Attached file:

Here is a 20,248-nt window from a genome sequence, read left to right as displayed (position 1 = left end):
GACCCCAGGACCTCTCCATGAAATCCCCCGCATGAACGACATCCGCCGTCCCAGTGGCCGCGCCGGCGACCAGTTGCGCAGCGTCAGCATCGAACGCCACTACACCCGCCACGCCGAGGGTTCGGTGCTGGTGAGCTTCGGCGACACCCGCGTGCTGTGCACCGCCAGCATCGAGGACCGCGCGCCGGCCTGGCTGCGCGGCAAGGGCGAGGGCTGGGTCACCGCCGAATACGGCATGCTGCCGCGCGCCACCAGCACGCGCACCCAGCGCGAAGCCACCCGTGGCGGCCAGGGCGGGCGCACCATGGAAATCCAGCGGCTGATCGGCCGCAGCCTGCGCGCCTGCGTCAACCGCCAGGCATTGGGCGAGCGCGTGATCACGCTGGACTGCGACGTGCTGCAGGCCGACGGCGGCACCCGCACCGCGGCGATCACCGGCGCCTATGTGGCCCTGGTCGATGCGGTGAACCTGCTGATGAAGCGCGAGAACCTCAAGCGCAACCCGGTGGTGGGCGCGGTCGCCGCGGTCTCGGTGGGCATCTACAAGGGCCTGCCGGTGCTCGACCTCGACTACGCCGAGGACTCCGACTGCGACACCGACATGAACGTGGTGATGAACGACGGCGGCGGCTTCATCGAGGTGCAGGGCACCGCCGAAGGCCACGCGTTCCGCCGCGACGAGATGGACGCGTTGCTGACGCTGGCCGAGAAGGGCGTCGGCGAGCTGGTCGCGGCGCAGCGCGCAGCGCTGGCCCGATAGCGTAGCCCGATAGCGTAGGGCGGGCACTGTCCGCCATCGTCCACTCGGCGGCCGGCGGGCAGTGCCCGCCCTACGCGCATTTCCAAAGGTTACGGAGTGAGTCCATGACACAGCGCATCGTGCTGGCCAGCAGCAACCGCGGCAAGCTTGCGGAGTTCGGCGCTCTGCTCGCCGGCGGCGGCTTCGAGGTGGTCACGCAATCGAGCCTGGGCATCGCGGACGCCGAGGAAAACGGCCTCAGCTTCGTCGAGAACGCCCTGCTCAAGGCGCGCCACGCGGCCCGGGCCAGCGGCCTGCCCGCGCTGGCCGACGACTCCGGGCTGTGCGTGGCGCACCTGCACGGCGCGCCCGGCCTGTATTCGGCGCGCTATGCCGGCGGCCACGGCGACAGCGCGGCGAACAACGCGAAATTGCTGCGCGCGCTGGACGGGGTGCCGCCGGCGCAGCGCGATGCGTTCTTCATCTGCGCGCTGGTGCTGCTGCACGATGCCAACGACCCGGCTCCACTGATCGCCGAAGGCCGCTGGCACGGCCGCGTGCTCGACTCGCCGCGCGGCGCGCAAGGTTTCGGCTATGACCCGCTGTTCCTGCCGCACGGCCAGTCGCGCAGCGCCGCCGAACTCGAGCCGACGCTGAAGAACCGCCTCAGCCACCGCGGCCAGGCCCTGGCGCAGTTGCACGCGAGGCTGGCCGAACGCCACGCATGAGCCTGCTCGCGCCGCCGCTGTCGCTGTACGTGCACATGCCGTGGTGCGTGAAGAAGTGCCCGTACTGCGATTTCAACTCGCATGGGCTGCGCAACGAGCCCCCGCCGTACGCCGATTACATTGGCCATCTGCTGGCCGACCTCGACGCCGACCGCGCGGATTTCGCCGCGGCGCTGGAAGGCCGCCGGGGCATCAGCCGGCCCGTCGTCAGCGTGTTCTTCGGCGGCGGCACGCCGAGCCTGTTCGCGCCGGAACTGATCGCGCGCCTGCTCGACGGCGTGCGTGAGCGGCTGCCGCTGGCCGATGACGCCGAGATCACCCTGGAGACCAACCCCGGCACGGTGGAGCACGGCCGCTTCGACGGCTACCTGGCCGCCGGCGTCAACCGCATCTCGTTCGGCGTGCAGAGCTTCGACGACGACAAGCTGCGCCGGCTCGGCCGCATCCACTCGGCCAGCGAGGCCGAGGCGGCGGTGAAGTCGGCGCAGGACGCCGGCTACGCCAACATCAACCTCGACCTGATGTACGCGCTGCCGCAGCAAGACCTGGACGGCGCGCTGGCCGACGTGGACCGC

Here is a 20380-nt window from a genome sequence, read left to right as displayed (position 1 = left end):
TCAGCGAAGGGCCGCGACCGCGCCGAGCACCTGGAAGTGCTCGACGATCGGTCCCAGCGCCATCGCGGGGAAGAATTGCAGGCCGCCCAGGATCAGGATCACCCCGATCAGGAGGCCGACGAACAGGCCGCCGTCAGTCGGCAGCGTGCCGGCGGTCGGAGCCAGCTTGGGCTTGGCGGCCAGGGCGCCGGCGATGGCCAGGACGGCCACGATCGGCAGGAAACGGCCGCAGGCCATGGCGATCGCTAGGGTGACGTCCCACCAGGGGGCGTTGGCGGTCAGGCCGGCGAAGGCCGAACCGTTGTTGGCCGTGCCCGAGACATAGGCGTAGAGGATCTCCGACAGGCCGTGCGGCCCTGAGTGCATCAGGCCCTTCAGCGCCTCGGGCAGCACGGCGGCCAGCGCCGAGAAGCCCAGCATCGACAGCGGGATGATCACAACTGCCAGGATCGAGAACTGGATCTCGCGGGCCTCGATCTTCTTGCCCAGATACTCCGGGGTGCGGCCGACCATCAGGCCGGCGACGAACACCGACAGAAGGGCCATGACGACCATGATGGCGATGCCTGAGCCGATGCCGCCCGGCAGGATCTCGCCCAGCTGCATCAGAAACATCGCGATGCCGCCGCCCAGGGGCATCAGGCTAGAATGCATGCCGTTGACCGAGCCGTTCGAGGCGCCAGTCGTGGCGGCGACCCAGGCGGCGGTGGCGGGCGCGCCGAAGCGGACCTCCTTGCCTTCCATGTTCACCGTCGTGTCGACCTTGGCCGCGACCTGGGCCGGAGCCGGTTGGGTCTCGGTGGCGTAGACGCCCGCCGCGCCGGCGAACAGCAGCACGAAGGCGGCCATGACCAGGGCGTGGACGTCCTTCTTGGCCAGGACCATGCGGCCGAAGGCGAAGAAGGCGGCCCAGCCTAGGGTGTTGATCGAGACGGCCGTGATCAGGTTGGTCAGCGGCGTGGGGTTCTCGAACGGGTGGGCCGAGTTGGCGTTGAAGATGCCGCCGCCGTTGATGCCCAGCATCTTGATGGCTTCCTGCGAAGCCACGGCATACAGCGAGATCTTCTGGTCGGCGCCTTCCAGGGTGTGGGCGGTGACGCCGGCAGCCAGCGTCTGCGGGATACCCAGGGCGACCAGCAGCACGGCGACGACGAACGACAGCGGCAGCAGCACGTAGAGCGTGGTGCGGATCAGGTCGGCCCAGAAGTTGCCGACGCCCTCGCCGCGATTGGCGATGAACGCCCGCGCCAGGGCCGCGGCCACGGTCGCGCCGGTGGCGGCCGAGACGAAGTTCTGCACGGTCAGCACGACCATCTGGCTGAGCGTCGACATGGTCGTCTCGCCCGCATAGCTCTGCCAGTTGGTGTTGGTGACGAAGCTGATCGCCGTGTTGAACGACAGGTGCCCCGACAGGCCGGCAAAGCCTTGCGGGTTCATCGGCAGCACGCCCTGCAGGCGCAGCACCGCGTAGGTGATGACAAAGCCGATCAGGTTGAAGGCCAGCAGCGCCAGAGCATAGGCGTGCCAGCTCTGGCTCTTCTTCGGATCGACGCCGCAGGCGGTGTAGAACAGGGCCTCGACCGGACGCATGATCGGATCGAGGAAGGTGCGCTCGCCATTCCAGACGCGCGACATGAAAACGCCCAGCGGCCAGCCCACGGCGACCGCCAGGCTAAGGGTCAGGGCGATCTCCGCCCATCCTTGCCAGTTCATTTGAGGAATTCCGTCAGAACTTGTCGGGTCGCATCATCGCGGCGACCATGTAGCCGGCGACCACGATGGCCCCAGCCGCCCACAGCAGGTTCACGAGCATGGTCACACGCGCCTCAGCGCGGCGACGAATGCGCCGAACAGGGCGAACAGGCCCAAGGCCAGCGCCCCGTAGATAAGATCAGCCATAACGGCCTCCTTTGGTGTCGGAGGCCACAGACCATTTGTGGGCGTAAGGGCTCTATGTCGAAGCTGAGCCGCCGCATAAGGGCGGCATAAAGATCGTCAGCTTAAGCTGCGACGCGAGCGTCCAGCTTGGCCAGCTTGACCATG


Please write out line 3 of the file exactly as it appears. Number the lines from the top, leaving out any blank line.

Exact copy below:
Here is a 20380-nt window from a genome sequence, read left to right as displayed (position 1 = left end):